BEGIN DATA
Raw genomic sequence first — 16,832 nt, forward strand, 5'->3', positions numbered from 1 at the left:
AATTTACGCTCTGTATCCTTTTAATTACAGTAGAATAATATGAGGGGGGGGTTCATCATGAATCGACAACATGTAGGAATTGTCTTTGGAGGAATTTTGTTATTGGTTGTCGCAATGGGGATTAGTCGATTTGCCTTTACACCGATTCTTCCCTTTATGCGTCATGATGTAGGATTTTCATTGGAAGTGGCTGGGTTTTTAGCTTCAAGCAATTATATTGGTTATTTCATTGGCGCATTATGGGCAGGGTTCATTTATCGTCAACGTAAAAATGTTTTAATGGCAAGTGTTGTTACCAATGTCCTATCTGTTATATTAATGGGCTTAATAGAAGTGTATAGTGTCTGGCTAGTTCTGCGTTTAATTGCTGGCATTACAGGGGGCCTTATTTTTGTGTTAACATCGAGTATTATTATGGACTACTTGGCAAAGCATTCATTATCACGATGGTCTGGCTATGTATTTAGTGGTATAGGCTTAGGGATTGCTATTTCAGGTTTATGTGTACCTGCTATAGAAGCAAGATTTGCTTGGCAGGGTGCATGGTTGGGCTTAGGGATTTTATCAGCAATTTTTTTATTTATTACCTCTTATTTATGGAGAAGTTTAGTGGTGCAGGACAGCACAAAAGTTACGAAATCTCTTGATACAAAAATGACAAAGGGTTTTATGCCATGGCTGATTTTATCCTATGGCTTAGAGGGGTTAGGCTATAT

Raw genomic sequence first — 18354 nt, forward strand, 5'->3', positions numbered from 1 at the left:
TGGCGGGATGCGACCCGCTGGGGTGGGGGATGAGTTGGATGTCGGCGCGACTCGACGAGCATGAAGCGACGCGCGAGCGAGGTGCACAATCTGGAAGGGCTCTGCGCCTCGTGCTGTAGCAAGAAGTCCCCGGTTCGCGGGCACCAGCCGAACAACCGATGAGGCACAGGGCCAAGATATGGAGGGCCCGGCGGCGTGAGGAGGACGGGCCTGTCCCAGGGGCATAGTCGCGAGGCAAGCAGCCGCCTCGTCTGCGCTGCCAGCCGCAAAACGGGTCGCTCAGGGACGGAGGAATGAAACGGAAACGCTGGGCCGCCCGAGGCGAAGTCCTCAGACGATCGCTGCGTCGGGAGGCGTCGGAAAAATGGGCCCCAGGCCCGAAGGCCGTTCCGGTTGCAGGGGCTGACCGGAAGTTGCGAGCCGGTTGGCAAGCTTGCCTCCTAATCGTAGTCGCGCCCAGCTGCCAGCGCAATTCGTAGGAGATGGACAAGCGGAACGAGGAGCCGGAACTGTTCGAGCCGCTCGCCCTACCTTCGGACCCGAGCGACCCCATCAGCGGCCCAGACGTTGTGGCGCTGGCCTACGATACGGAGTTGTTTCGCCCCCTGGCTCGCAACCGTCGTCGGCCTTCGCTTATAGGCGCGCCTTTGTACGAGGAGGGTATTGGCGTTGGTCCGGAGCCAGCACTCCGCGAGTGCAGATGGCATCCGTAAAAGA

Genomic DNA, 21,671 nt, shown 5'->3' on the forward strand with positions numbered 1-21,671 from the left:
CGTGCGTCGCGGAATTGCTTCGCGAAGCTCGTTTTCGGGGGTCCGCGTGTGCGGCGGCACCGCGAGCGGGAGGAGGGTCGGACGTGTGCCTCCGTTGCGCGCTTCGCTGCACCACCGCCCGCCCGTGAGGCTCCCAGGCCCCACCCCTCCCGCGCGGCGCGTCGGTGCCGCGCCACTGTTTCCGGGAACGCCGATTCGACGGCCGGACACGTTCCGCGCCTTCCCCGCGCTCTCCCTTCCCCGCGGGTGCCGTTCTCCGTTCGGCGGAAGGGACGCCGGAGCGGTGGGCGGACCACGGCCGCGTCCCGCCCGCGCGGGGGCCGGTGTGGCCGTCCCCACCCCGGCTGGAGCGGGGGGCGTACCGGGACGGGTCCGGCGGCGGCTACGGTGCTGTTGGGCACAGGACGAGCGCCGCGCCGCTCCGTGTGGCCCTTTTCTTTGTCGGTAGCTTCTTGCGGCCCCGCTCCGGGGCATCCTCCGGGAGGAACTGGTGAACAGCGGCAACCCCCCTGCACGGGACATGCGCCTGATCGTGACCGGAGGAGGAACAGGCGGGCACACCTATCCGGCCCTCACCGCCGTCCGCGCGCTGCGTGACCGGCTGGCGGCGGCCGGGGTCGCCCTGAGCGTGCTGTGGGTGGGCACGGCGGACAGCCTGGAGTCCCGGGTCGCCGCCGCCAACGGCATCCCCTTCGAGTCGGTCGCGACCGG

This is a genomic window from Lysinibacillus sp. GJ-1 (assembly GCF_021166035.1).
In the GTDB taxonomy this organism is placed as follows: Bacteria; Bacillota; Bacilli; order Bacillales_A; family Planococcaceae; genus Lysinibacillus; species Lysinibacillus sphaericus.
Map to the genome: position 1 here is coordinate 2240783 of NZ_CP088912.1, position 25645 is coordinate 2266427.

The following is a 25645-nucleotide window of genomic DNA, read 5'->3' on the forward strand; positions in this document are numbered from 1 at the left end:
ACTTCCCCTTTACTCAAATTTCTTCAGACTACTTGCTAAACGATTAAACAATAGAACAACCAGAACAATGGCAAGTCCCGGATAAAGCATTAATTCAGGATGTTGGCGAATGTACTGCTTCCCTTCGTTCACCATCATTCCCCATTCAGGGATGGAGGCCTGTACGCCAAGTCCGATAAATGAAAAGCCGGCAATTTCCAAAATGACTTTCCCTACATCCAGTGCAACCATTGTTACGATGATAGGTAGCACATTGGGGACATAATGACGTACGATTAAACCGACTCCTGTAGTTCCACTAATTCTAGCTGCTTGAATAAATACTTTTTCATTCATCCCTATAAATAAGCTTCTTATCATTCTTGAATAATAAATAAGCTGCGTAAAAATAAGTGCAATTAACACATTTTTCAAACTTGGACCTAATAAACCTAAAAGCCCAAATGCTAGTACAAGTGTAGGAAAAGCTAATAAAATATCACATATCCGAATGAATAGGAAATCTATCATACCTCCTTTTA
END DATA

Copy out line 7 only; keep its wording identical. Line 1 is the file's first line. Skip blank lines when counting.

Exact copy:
This is a genomic window from Lysinibacillus sp. GJ-1 (assembly GCF_021166035.1).